Parent Involvement 101

Why do we need more parents to be involved?

Research show that when families get involved their children:

  • Get better grades
  • Graduate from high-school at higher rates
  • Are more likely to go on to higher education
  • Become successful members of their communities
  • Are better behaved and have more positive attitudes 
 
 
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School Parent Partnerships Include:

  • Develop effective two-way communication
  • Provide meaningful and rewarding experience for parents to participate
  • Foster relationships between diverse parent groups
  • Cultivate parent/teacher partnerships and collaboration
  • Create opportunities for parents to develop their skills and understanding of understanding how to support their children
 
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Visitors/Volunteers

Parents and guardians are welcome and encouraged to visit or volunteer at TEAM Charter School.  TEAM campus visits and volunteering will not begin until the third week of school to allow our students to settle into their classrooms and routines.  If you would like to volunteer and/or visit TEAM, please note the following:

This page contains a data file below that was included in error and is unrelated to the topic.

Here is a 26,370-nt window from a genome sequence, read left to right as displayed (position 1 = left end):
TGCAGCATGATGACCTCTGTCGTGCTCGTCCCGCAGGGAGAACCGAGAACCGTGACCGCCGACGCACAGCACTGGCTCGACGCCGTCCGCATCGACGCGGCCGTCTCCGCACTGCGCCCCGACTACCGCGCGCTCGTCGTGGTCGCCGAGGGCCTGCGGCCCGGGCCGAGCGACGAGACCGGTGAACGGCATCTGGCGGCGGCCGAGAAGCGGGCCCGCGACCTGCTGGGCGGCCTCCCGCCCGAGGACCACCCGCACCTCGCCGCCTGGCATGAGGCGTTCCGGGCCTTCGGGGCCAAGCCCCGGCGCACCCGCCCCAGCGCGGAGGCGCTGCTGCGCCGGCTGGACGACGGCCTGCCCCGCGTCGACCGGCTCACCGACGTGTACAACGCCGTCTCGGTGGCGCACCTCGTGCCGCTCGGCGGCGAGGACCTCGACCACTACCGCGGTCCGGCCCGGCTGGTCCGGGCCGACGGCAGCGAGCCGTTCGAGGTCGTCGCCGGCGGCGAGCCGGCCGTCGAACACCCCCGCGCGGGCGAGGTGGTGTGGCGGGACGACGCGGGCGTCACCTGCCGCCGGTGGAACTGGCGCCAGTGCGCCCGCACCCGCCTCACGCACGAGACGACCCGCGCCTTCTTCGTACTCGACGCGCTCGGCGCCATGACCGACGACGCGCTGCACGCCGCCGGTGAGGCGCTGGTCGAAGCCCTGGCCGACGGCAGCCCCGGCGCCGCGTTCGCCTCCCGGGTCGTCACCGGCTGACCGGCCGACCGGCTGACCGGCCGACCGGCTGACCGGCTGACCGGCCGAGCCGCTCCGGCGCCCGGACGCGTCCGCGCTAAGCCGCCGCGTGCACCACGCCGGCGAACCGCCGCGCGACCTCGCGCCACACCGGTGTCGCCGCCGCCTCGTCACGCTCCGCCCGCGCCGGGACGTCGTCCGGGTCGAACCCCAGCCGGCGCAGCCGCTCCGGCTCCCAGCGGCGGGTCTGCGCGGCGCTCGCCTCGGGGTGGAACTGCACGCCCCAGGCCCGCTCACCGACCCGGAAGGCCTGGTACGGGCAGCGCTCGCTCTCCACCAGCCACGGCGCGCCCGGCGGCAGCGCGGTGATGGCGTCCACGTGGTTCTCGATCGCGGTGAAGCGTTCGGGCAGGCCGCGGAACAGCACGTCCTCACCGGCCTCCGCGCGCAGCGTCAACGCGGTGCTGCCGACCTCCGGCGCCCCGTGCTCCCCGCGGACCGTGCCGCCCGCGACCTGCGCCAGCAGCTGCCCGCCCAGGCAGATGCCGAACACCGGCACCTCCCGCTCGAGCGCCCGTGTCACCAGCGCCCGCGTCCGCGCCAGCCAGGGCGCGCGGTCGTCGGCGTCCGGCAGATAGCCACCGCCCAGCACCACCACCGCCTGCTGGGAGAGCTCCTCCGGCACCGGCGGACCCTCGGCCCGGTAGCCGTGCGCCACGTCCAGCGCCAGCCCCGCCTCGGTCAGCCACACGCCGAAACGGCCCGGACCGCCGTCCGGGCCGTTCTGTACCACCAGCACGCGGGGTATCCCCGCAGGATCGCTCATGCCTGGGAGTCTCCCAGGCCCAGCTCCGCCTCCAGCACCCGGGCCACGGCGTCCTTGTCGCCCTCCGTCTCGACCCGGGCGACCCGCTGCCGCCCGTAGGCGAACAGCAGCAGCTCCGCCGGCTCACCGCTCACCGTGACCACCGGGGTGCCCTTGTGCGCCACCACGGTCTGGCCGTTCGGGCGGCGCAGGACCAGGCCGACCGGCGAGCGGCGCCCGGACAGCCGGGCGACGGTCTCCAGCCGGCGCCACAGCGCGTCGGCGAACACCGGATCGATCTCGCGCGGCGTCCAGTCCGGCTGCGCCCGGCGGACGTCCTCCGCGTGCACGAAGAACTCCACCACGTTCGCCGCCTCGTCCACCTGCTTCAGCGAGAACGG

1. Parents, guardians, and any other visitors must come into the office and sign in each and every time they come on campus and must sign out when they leave. 
  2. Visitor/Volunteer badges must be visibly worn at all times. 
  3. Please telephone or email your child's teacher in advance to arrange the best time for you to visit or help out in the classroom. In general, observation visits should be no longer than 30 minutes. However, helping in the classroom could be for longer periods of time.

Unannounced visits can become highly disruptive to the learning environment.

Here are a few examples of parent volunteer opportunities: